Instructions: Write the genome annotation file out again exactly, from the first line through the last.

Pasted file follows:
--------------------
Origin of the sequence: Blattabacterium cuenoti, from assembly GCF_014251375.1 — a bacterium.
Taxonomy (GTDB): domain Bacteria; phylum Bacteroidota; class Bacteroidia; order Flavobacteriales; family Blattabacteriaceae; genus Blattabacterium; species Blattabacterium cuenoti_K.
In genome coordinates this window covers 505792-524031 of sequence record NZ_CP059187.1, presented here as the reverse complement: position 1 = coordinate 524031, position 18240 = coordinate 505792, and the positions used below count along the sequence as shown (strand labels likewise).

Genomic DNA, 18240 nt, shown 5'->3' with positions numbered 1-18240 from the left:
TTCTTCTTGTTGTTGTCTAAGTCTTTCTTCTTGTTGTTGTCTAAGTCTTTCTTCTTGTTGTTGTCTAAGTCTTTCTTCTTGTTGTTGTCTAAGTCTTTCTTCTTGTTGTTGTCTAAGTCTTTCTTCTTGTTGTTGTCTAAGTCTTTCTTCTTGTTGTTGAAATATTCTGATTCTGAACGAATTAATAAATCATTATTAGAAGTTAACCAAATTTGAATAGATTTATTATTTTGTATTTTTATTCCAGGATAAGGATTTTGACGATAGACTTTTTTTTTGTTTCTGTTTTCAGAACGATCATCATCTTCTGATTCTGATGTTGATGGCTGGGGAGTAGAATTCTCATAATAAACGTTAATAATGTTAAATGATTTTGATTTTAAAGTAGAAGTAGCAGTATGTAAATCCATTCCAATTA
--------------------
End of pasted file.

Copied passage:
Origin of the sequence: Blattabacterium cuenoti, from assembly GCF_014251375.1 — a bacterium.
Taxonomy (GTDB): domain Bacteria; phylum Bacteroidota; class Bacteroidia; order Flavobacteriales; family Blattabacteriaceae; genus Blattabacterium; species Blattabacterium cuenoti_K.
In genome coordinates this window covers 505792-524031 of sequence record NZ_CP059187.1, presented here as the reverse complement: position 1 = coordinate 524031, position 18240 = coordinate 505792, and the positions used below count along the sequence as shown (strand labels likewise).

Genomic DNA, 18240 nt, shown 5'->3' with positions numbered 1-18240 from the left:
TTCTTCTTGTTGTTGTCTAAGTCTTTCTTCTTGTTGTTGTCTAAGTCTTTCTTCTTGTTGTTGTCTAAGTCTTTCTTCTTGTTGTTGTCTAAGTCTTTCTTCTTGTTGTTGTCTAAGTCTTTCTTCTTGTTGTTGTCTAAGTCTTTCTTCTTGTTGTTGAAATATTCTGATTCTGAACGAATTAATAAATCATTATTAGAAGTTAACCAAATTTGAATAGATTTATTATTTTGTATTTTTATTCCAGGATAAGGATTTTGACGATAGACTTTTTTTTTGTTTCTGTTTTCAGAACGATCATCATCTTCTGATTCTGATGTTGATGGCTGGGGAGTAGAATTCTCATAATAAACGTTAATAATGTTAAATGATTTTGATTTTAAAGTAGAAGTAGCAGTATGTAAATCCATTCCAATTA